Newbies tend to use terms like “investing” and “trading” interchangeably. But that really doesn’t make sense (unless you’re one of those people who can’t see the risk difference between, say, starting a side-business and smuggling crack across the Mexican border). Nor is risk the sole determining difference here. Here we look at what you need to know to make sure you’re not flushing your hard-earned savings down the drain:
The Three Speeds: Investing, Trading, and Gambling
Think of money making methods in terms of a chauffeur, who drives at three speeds:
- Won’t go above 50km/h, gives way to everyone, and gets stuck in traffic from doggedly following the GPS. You may be late (Investing).
- Impatiently switches lanes to overtake, and tries to dodge traffic or find the shortest route. May get you there earlier than intended…unless the tactics result in getting lost, or an accident (Trading).
- The “chauffeur” is actually a cruise missile that you’re strapped to. Almost invariably comes to an explosive end (Gambling).
Here’s how to go at each speed:
Investors rely on the combined powers of time and compounding interest. They’re often referred to as “passive”, because they’re the financial equivalent of moss – they just sit there and collect. They feed on dividend payouts, rental income, etc., and usually use the money to re-invest in more of the same thing.
Examples of investing are:
- Buying index funds or blue-chip stocks, and collecting dividend pay-outs
- Buying commercial or residential properties, and collecting rental income
- Buying bonds and collecting money from the coupons (interest)
- Buying physical gold and stashing it somewhere, as a hedge against inflation
One advantage to investing is the low amount of decision-making required. An investor may decide to buy or sell every five to 10 years. A trader (see point 2) may have to make such decisions every month or week.
To use an engineering analogy, investing is a financial approach with few moving parts. The more decisions (moving parts) a financial approach demands, the more likely you are to make a mistake and “break” it – think of how much more likely your car or iPad is to malfunction, compared to a spade.
Investors also favour stability over high returns, and pick assets like blue-chip stocks. These companies / funds are at a low risk of collapsing, so the investor’s capital is well protected.
The downside to investing is that it usually takes a long time to pay off – we’re talking retirement planning here. And while investing can ensure you don’t go broke, it’s unlikely to ever make you a multimillionaire.
2. Trading / Speculating
Traders rely on a wide range of tools, from tactical asset allocation (timing the market) to speculating with futures and options. Underneath the complexity and Wall-Speak though, they’re basically just shopkeepers – they buy stuff and sell it for a profit.
Traders want to minimise risks, while maximising returns. They might do things like:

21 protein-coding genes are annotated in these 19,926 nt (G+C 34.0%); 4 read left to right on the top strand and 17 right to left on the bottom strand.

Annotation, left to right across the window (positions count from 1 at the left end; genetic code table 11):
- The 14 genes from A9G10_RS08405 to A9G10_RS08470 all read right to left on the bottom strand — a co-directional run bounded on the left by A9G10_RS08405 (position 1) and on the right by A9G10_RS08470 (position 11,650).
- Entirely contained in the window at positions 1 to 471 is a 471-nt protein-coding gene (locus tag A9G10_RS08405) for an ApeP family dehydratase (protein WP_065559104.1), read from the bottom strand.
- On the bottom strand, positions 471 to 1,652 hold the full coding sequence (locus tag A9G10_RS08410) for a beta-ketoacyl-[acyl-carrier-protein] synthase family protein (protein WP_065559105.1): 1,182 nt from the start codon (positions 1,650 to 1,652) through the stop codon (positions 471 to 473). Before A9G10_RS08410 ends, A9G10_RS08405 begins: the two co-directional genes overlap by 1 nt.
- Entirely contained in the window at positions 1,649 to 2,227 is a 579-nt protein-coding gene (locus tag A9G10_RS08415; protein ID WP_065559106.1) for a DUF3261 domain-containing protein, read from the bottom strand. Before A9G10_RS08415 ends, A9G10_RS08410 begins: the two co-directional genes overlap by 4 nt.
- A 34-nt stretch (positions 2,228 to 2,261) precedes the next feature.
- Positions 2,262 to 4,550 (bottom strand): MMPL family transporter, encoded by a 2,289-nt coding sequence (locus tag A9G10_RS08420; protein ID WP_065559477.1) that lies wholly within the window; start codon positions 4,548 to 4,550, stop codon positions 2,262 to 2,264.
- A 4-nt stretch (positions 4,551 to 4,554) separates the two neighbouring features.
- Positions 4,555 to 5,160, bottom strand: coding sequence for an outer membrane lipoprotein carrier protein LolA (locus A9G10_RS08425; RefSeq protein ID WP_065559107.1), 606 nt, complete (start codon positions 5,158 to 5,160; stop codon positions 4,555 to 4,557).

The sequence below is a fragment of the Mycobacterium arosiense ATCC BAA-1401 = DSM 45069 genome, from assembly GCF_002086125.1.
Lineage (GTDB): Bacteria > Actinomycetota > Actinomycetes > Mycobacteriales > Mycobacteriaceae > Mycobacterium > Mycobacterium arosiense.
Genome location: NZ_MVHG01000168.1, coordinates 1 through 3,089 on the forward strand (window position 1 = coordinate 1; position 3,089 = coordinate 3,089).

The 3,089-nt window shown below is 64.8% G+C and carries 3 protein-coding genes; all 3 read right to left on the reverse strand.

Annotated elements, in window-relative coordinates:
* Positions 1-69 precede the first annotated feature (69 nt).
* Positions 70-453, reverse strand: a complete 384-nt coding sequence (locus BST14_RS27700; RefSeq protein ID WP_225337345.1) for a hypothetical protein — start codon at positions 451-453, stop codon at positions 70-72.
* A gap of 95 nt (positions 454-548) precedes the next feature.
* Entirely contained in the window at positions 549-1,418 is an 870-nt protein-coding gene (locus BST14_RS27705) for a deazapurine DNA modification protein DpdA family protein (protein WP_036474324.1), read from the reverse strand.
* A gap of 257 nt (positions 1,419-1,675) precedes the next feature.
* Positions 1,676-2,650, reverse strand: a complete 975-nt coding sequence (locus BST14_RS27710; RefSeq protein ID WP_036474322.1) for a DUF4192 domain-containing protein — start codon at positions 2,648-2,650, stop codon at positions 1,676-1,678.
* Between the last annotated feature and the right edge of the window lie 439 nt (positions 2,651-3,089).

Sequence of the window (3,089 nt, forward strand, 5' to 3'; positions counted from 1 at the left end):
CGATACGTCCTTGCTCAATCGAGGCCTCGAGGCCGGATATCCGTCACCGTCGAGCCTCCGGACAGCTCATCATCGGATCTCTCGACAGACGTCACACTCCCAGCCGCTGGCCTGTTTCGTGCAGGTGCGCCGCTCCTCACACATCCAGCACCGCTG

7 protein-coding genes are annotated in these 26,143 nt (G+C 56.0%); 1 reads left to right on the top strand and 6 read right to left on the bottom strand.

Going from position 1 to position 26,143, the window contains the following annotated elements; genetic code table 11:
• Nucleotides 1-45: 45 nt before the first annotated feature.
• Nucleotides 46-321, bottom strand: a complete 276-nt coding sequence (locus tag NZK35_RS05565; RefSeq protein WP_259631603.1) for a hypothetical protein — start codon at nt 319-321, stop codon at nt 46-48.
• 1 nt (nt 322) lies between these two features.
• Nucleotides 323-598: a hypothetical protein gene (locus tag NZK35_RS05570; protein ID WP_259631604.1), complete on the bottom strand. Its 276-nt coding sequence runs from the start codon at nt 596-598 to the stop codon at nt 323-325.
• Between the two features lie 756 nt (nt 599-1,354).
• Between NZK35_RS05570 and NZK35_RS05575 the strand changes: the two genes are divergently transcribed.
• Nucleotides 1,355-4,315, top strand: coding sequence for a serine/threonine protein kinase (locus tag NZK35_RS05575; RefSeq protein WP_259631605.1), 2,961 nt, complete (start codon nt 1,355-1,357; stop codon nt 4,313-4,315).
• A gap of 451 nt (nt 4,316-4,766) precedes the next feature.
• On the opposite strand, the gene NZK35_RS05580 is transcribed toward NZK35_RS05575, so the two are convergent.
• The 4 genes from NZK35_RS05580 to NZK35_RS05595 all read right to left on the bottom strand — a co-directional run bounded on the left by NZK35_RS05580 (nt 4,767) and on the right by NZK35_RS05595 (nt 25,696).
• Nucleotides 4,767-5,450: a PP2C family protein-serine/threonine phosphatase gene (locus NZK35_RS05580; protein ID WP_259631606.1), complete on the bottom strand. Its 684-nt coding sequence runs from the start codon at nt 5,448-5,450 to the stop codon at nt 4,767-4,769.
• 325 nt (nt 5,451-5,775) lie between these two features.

- Buy stocks in a fast-growing company, and hope to sell at a higher price in a few months or days
- Buy options to purchase an asset at a given price, on a particular date (e.g. if they think the price of silver is going up next quarter, they might buy an option to purchase silver next quarter, but at today’s prices.)
- Actively trade currencies, in order to make money off the differences between the rising and falling strengths of each currency
I can’t describe all the pros and cons of trading in one subsection, any more than I can fit the Singapore zoo into my kitchen. Suffice it to say that trading can result in fast returns. What investors make in a year, a decent trader could make in a month or two (though a trader can also lose as much in the same time).
Trading is a complex financial approach, which requires a grasp of fundamental and technical analysis. It’s not generally accessible to lay investors, and can be stressful even to professionals. Follow us on Facebook for more on not getting burnt, if you’re a first-timer.
Gamblers purposely seek out odds that are stacked against them. Just take a while to process that. The guy in front of a jackpot machine, or a Blackjack player hitting on a 19 (why would you even do that??), both know they are more likely to lose than to win. They don’t care, because they (1) can afford the loss (hopefully), and (2) are aiming for huge, instant gains.
Note that gamblers are not the same as traders. A trader will still try to minimise risks; traders generally avoid buying shares in a company on the edge of ruin, or bonds from a serial defaulter. A gambler however, might deliberately look for such assets.
Gamblers hope for the one-in-a-million chance that a dying company will bounce back, or that they’re one of the few creditors a junk bond issuer won’t default on. Their approach is, in effect, a socially acceptable form of Toto addiction.
- Buy shares in a company that’s trying to turn itself around with untested products or management styles
- Attempt to flip properties by transferring the Option to Purchase (giving them a week or so to find buyers willing to pay more)
- Help fund a start-up with no business history, and with a product that’s entirely new to the market, because hey it might work!
Gambling rarely pays off; again, the gambler is more likely to lose than to win. The upside is the size and immediacy of the gains, along with the thrill of gambling.
How do you draw the line between speculating and investing? What principles do you abide by? Share your wisdom with us here!
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